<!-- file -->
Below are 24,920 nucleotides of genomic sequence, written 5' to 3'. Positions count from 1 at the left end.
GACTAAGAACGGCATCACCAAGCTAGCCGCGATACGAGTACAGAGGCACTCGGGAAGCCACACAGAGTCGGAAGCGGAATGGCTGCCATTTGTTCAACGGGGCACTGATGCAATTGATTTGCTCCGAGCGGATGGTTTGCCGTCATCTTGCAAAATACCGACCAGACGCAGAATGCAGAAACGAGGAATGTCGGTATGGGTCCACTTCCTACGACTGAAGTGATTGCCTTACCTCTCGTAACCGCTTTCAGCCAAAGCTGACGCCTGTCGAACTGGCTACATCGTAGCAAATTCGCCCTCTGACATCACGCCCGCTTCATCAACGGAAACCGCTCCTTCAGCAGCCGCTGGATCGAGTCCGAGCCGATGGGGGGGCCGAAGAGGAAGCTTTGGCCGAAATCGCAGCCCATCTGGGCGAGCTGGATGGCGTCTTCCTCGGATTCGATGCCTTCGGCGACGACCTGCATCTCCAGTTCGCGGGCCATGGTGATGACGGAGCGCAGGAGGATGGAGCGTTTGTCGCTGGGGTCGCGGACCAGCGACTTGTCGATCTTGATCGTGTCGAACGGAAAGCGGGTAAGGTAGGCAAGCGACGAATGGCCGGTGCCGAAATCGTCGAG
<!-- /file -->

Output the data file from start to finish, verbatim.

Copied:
Below are 24,920 nucleotides of genomic sequence, written 5' to 3'. Positions count from 1 at the left end.
GACTAAGAACGGCATCACCAAGCTAGCCGCGATACGAGTACAGAGGCACTCGGGAAGCCACACAGAGTCGGAAGCGGAATGGCTGCCATTTGTTCAACGGGGCACTGATGCAATTGATTTGCTCCGAGCGGATGGTTTGCCGTCATCTTGCAAAATACCGACCAGACGCAGAATGCAGAAACGAGGAATGTCGGTATGGGTCCACTTCCTACGACTGAAGTGATTGCCTTACCTCTCGTAACCGCTTTCAGCCAAAGCTGACGCCTGTCGAACTGGCTACATCGTAGCAAATTCGCCCTCTGACATCACGCCCGCTTCATCAACGGAAACCGCTCCTTCAGCAGCCGCTGGATCGAGTCCGAGCCGATGGGGGGGCCGAAGAGGAAGCTTTGGCCGAAATCGCAGCCCATCTGGGCGAGCTGGATGGCGTCTTCCTCGGATTCGATGCCTTCGGCGACGACCTGCATCTCCAGTTCGCGGGCCATGGTGATGACGGAGCGCAGGAGGATGGAGCGTTTGTCGCTGGGGTCGCGGACCAGCGACTTGTCGATCTTGATCGTGTCGAACGGAAAGCGGGTAAGGTAGGCAAGCGACGAATGGCCGGTGCCGAAATCGTCGAG